Astronaut reveals what a solar eclipse looks like from space as 2024’s looms

An astronaut's perspective on the solar eclipse
  • The April 2024 solar eclipse will be visible, at least in part, to nearly everyone in the US
  • Millions of people are making plans to find the best spot to enjoy it
  • But a handful of humans already know they’ll have the most unique vantage point of all

Published on Apr 4, 2024 at 7:22PM (UTC+4)

Last updated on Apr 5, 2024 at 7:47PM (UTC+4)

Edited by Adam Gray
Astronaut reveals what a solar eclipse looks like from space as 2024's looms

With a total solar eclipse set for next week, millions of people are making plans to find the best spot to enjoy it.

They won’t quite have the unique vantage point that a handful of humans will have, though.

We’re referring to the astronauts aboard the International Space Station (ISS), who will enjoy a global view of the eclipse.

READ MORE! NASA spacecraft to ‘touch’ the sun at staggering speed in 2024

When it happens, they’ll be able to see the Moon’s entire shadow as it moves across the whole continent of North America, from Mexico to Maine.

The closest we’d get to having a similar experience would be aboard Delta Airlines’ path-of-totality flight.

That being said, it’s not like we’ve only had this solar eclipse sprung on us – a newspaper clipping from 1970 predicted it.

Whilst the astronauts aboard the ISS get front-row seats, they won’t be able to experience the sudden plunge into darkness that Earth-bound viewers in the path of totality will enjoy.

But, as they orbit at 17,500 mph (28,164 km/h) 260 miles up (418 km), they already get a sunrise or sunset every 45 minutes.

Another advantage astronauts have over us having no concerns about the weather.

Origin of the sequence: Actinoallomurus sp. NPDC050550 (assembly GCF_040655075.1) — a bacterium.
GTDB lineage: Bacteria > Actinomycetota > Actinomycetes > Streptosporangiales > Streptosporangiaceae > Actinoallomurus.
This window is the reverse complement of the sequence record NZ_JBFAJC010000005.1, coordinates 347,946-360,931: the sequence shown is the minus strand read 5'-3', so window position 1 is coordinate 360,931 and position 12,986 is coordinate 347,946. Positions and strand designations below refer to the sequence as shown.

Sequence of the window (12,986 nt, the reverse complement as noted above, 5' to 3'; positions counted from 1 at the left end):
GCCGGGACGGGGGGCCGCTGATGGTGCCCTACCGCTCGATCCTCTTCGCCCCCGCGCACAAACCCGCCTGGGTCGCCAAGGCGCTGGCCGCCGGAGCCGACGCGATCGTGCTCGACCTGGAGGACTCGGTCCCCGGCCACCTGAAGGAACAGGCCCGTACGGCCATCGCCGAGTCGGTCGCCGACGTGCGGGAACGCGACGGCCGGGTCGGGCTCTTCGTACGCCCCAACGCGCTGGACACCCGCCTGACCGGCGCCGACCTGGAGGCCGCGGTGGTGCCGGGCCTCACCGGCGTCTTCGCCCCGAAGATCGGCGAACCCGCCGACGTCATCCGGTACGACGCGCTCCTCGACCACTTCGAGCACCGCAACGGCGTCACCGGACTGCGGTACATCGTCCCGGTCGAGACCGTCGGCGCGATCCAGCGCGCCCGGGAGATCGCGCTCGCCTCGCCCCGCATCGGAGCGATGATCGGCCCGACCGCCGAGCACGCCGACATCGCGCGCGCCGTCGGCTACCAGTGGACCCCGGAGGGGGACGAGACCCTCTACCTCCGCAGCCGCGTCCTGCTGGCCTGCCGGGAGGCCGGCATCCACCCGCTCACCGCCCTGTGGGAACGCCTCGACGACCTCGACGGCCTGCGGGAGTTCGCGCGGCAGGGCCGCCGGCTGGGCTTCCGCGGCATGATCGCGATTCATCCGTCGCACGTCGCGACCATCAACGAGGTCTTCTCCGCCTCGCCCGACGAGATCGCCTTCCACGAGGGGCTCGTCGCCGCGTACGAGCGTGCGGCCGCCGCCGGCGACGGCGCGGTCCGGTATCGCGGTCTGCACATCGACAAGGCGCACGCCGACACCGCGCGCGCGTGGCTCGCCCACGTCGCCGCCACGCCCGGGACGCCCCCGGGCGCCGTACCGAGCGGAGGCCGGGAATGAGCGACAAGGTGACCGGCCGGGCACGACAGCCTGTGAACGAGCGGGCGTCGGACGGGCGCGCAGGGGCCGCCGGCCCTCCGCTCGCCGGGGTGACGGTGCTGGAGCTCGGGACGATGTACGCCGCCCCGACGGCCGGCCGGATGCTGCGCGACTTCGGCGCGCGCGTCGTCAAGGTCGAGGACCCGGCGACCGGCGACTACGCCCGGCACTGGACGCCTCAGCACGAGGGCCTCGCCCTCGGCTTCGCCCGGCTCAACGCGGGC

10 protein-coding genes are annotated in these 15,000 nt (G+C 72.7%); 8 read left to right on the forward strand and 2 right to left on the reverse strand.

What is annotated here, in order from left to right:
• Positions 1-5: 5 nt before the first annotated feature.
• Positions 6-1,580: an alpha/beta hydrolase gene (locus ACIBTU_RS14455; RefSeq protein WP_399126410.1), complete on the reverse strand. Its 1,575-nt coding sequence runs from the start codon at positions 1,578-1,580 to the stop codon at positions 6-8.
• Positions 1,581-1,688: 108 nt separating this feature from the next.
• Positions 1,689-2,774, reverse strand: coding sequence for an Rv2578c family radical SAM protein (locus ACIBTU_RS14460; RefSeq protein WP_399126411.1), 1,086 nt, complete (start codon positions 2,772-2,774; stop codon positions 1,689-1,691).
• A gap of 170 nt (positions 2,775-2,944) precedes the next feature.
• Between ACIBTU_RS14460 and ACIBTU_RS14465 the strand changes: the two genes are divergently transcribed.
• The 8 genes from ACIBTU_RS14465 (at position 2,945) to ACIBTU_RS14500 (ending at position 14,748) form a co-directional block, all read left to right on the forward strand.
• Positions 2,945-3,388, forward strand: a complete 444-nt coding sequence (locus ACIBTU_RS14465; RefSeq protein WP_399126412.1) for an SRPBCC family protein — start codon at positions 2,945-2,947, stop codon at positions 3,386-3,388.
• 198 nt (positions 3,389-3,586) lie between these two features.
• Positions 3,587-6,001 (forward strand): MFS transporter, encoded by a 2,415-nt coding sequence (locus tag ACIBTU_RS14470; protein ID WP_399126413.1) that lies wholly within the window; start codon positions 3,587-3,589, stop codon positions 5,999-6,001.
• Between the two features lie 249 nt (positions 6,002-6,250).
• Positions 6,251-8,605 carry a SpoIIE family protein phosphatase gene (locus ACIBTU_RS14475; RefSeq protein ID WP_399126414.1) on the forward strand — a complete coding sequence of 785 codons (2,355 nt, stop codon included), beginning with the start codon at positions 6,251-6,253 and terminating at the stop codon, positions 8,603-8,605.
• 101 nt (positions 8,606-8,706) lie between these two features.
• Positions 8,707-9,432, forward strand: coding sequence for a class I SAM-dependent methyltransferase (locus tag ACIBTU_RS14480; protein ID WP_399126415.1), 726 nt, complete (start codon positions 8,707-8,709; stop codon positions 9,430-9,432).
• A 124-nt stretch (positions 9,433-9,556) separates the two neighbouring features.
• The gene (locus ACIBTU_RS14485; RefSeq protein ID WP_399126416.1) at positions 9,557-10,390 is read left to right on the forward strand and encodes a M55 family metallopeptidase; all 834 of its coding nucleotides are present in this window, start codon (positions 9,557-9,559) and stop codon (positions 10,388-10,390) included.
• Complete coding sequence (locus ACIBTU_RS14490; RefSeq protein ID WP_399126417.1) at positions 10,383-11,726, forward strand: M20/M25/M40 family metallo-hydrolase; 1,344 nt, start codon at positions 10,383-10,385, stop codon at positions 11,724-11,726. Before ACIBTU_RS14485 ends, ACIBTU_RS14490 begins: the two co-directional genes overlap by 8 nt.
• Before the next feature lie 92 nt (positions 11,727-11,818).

According to weather folk, some locations will have clouds next week, but that’s not an issue from space, where they’ll look down on a ‘big black spot’, as former astronaut Col. Terry Virts describes it.

During his time as commander of the ISS, Virts was fortunate enough to witness a solar eclipse over the North Atlantic.

“There was this big black spot on the planet, and it was kind of unsettling,” he told FOX TV Stations.

“Actually, I’m glad we knew there was going to be an eclipse because if you had just looked out the window and saw this black spot moving across Earth, that would have been a little disconcerting.

“But thankfully, NASA warned us – ‘Hey, there’s an eclipse.’

“And it was really cool to see that from a very different perspective.”

But just like us mere mortals, Virts got to enjoy a more traditional view of the 2017 total solar eclipse on the ground from Bend, Oregon, which was in the path of totality.

“That was spectacular,” he said, talking of the experience.

“It was really amazing.”

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